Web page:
Method of fighting:
In order to attract investors and reduce the expenses of the budget, the Moscow authorities have decided to lower administrative barriers. Since 2012, unnecessary procedures are being abolished or amended in the capital, and the remaining ones are upgraded, shortening their terms and transferring them to electronic format.

The lower the administrative barriers, the cheaper and faster to get the necessary documents. In Moscow of 2005, it took an average of 629 days and almost 12% of the project cost; in 2015 it already amounted to 244 days and 1.7% of the project cost. This year these figures have reduced to 99 days and 0.9% of the project cost for certain categories of projects. In the World Bank’s Doing Business ranking Russia has climbed 60 positions in four years due to the progress in dealing with construction permits, now it resides on 119th place.

North Korea
State economy
In the mid-1990s, North Korea experienced a severe famine, which killed millions of people – the state could survive only thanks to humanitarian aid from abroad. We are hardly aware of the news from North Korea, this country is still perceived as a land of poverty-stricken camps. However, this view is not entirely true.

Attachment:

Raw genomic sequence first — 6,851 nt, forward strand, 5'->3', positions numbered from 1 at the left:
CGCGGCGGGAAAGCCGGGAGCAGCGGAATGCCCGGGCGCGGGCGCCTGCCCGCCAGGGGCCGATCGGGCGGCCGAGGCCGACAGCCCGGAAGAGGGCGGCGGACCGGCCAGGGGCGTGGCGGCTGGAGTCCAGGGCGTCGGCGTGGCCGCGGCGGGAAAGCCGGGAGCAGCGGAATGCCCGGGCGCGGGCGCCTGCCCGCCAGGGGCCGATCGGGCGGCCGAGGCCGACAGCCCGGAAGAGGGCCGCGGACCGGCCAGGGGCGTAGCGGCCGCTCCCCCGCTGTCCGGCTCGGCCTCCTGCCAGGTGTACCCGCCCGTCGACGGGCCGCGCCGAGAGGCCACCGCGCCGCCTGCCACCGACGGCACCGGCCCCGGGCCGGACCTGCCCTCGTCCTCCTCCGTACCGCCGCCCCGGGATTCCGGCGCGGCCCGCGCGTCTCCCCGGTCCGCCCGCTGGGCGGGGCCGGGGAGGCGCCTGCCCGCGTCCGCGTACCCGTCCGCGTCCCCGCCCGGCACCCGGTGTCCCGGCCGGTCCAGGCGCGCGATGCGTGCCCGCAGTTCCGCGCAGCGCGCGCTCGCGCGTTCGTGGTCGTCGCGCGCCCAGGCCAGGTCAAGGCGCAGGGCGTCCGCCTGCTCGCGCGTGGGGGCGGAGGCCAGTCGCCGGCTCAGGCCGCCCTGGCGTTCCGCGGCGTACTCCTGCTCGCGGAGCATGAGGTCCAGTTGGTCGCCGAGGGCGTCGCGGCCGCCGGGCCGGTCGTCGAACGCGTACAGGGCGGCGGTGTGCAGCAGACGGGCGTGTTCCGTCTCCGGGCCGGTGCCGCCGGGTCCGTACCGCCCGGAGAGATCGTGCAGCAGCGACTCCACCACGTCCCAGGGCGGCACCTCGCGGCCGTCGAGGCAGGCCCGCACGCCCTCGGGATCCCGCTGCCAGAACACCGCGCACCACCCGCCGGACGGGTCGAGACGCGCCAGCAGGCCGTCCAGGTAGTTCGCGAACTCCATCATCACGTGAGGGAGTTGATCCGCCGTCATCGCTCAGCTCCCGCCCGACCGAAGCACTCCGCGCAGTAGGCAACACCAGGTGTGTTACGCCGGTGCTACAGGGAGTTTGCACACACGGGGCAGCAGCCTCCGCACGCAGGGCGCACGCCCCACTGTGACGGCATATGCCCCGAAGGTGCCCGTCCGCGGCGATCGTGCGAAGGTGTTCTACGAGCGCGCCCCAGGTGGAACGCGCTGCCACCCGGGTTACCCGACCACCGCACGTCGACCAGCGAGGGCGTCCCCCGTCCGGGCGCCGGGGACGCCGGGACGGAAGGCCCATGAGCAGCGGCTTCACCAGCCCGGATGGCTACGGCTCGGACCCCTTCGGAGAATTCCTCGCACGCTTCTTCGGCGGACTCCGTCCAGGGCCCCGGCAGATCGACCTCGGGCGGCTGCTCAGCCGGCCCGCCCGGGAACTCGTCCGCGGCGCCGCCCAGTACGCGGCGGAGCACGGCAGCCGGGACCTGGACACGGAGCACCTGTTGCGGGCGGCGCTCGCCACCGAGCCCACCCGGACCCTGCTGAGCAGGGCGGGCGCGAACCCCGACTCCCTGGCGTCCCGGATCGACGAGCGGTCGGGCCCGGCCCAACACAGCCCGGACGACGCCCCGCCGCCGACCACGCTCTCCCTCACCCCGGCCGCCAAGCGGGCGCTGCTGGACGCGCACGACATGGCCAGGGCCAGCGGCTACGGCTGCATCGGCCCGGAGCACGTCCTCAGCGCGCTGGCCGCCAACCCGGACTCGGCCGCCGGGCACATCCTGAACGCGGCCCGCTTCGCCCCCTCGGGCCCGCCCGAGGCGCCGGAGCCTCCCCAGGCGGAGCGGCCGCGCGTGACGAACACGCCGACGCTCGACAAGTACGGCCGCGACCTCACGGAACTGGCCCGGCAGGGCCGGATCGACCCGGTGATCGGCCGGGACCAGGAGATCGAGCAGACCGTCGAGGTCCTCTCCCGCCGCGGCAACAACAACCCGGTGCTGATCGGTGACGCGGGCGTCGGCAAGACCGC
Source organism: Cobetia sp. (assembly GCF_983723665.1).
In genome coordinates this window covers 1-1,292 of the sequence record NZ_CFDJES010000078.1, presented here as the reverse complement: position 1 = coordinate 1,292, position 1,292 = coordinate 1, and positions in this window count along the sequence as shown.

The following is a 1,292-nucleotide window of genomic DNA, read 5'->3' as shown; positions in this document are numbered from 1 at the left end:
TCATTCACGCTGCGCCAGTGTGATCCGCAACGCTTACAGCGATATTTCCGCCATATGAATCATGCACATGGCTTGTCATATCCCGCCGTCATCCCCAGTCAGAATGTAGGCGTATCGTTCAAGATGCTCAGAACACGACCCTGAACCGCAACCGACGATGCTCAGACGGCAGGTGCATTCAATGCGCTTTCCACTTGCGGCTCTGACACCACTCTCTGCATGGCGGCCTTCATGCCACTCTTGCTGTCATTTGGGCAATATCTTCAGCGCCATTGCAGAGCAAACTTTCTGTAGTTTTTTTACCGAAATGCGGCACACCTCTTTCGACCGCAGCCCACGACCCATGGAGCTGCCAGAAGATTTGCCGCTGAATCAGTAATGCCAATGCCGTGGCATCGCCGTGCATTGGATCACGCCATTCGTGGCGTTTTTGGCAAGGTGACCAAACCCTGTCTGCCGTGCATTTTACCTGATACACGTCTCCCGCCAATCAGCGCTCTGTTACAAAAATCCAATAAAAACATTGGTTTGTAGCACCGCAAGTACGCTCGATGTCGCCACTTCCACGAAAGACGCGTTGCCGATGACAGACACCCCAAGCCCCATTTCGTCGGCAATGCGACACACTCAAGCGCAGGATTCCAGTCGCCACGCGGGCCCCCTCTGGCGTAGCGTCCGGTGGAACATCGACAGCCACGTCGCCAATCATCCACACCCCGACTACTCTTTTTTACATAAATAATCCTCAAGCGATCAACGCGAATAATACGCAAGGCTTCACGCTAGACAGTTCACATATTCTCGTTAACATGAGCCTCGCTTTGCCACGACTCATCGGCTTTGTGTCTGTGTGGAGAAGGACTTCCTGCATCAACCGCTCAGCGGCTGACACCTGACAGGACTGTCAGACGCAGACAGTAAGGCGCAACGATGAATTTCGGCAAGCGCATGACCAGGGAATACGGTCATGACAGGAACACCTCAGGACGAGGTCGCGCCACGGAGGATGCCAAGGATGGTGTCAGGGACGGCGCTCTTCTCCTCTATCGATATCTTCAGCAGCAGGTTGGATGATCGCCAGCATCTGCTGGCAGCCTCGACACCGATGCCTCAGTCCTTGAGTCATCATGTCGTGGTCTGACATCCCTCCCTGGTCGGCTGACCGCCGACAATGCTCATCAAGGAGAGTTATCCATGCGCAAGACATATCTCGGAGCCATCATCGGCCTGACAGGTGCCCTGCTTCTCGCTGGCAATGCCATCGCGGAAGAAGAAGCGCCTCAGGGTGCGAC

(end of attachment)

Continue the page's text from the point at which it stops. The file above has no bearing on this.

Method of fighting:
The current leader of North Korea Kim Jong-un to preserve his power holding political repressions and tightening the screws in public life. At the same time, he loosened control over the economy. In 2012, the government reformed agriculture sector, making a “small squad” a new backbone of it. Unlike collective farms, small squads consist of one or two families, who cultivate the same plot of land and take part of the harvest. In 2014, the party decided to increase the land plots tenfold. At the same time the directors of state-owned enterprises were allowed to buy raw materials and sell products  and pay for work on arm’s length terms.

Nowadays North Korean farmers harvest record crops even in dry years, and the country no longer faces mass starvation. Many factories and mines only listed as state property, in fact fell into the hands of entrepreneurs. Today the private sector provides up to 60% of the GDP of North Korea.